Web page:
How a ‘customs union’ could define post-Brexit trade
December 06 2018 09:31 PM

By Ian Wishart/Brussels

Prime Minister Theresa May’s proposed Brexit deal with the European Union raises the prospect of the UK remaining in some kind of customs union with the bloc, perhaps indefinitely. It wasn’t the government’s original plan and it’s still not officially the long-term goal. But there’s evidence that’s where the deal leads. Such an arrangement would keep goods in European supply chains moving tariff-free in and out of the UK, averting some of the most destabilising disruptions to business and borders when Britain leaves the EU. It also risks undercutting some of the key aims of Brexit, making the deal a hard sell for some British politicians.

1. What’s a customs union?
It’s an agreement among a group of countries for goods to move freely among them, without tariffs. Those members agree to align certain regulations and impose the same “external” tariffs on goods imported from nations that aren’t a part of the union. That way, once goods enter the bloc, they can move freely without further checks. The setup greases trade flows and provides leverage in negotiating trade deals with the rest of the world.

2. Who is in the EU customs union now?
All 28 countries of the EU – which includes the UK until next March – are automatically members. Some other nations, notably Turkey which struck a special deal with the EU in 1996, also take part. While there would be differences between the UK’s relationship with the EU and Turkey’s, the UK would essentially be following the Turkish model – at least temporarily – in being inside the customs union but outside the EU’s single market.

3. What has Turkey’s experience been?
Its customs union arrangement allows for tariff-free trade with EU nations in industrial goods but excludes other areas such as agriculture. Since it’s not a member of the single market, Turkey diverges in standards and regulations, making frictionless trade impossible. Turkey must abide by the trade deals the EU strikes with other countries. Dissatisfaction with that arrangement has grown in Turkey, where there are traffic jams at the border (due to the need for permits) and chafing at having to follow what the EU decides.

4. What’s the case for the UK being in a customs union?
The UK Treasury warned before the 2016 Brexit referendum that leaving the customs union would mean the imposition of “significant” administrative costs, such as border checks and certification of where goods come from. Staying in might avert disruptions to cross-border trade that’s crucial to the automotive and other industries. Many officials on the EU side of the negotiations always believed - and hoped - that a customs union would be part of the Brexit outcome. The opposition Labour party’s position is for the UK to be a permanent member of the customs union.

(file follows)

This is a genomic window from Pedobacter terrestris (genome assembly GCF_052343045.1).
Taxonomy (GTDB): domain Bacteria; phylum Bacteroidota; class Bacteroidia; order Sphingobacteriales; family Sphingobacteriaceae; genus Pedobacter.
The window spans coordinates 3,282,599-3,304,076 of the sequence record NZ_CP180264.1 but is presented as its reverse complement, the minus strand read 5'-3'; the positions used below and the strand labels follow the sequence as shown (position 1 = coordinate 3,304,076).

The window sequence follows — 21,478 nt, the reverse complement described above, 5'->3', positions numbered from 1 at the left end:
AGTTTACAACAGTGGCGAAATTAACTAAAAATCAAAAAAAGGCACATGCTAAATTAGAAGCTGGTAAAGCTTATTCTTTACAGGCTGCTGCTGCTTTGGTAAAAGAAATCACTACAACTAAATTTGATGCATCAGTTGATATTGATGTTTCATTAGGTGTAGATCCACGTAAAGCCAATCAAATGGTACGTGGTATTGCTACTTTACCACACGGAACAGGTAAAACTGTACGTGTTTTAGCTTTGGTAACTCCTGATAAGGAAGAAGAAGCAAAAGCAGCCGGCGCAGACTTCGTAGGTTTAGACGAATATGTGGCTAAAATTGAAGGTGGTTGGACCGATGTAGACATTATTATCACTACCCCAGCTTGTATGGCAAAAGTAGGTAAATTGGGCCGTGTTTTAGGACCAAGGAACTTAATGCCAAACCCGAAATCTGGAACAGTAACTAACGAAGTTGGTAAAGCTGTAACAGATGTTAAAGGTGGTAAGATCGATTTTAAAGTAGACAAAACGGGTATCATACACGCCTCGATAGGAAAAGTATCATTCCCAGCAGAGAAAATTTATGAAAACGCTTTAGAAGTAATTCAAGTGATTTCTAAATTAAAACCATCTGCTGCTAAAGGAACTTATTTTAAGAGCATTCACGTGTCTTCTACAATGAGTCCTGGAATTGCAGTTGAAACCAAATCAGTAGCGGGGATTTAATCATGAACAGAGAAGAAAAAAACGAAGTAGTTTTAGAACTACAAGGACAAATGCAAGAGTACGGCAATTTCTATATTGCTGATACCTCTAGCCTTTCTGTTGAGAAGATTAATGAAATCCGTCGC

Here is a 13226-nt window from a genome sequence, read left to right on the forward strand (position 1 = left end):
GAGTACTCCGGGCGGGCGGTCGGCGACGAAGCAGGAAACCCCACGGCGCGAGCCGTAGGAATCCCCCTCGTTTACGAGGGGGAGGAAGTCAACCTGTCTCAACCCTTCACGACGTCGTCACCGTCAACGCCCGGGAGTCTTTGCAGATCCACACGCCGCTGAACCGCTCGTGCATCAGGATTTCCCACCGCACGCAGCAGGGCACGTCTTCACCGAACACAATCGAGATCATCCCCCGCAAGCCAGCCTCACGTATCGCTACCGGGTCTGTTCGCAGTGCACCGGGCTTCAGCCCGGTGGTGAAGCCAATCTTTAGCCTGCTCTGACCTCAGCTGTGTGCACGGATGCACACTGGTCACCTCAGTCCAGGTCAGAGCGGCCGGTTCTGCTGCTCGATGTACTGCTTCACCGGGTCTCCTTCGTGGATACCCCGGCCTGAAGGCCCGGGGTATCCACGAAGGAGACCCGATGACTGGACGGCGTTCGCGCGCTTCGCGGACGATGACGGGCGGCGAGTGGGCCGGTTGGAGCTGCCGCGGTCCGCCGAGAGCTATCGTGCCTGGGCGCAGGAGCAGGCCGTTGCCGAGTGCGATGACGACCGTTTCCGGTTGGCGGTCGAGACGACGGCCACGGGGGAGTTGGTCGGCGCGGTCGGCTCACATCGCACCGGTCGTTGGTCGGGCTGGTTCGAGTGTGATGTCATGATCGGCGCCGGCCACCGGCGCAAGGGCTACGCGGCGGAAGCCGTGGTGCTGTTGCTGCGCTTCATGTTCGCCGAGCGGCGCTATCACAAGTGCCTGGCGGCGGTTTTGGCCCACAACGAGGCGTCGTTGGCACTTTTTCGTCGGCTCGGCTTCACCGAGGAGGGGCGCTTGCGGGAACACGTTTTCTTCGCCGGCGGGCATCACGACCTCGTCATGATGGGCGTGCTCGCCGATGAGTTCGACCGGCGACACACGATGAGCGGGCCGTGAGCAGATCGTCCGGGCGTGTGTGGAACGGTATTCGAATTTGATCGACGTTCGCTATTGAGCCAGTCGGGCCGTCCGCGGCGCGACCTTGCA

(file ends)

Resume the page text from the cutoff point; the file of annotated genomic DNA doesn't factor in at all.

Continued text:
5. What do opponents say?
A key part of the campaign narrative for Brexit was that Britain would go out in the world and forge its own trade agreements, and a customs union makes that impossible. The UK would be subject to trade accords on goods the bloc strikes with other countries while having little or no say in negotiating them. It could mean having to open the UK’s markets unilaterally to countries that strike trade deals with the bloc, without getting reciprocal access. Nor could the UK on its own remove tariffs on goods coming in from third countries, which some Brexit supporters want to do to reduce prices.

6. Does a customs union enable ‘frictionless trade’?
No. The term refers to an aspiration by the UK that trade with the EU would remain seamless after Brexit. The EU says this is impossible. The UK will push for trade to be as frictionless as possible in talks on future ties that start as soon as the country leaves the bloc in March 2019.

7. How did it come to this?
British and European negotiators arrived at this solution as a way of averting a hard border between Northern Ireland and the Republic of Ireland, which will become the post-Brexit dividing line between the EU and the UK. After a 21-month transition period (in which Britain will stick to the EU’s customs union and single market rules), the country will remain in what the draft agreement describes as a “single customs territory” with the bloc. (This agreement on the Irish border is what’s known as “the backstop”.) It’s meant to be temporary, lasting only until the two sides work out other arrangements to avoid checks at the border, which could emerge as part of talks on a full trade deal, to take place during the transition period. The trouble is, there’s little agreement about what the solution could be, and it may have to involve technology that isn’t even invented yet.

8. What happens after the 
transition period?
For one thing, the transition could be extended by up to another two years as long as both sides agree. After that, the backstop would be triggered. The UK could leave this arrangement only when the EU agrees that a better solution has been found. In addition to the shared customs area, the UK would stay aligned with some EU rules in areas such as standards for goods, state aid, competition and social and environmental policy, a position some British politicians say makes the country a “rule-taker” after it leaves the EU. Northern Ireland would have a deeper customs relationship with the EU than the rest of the UK and would be more closely aligned with the EU’s single-market rules.

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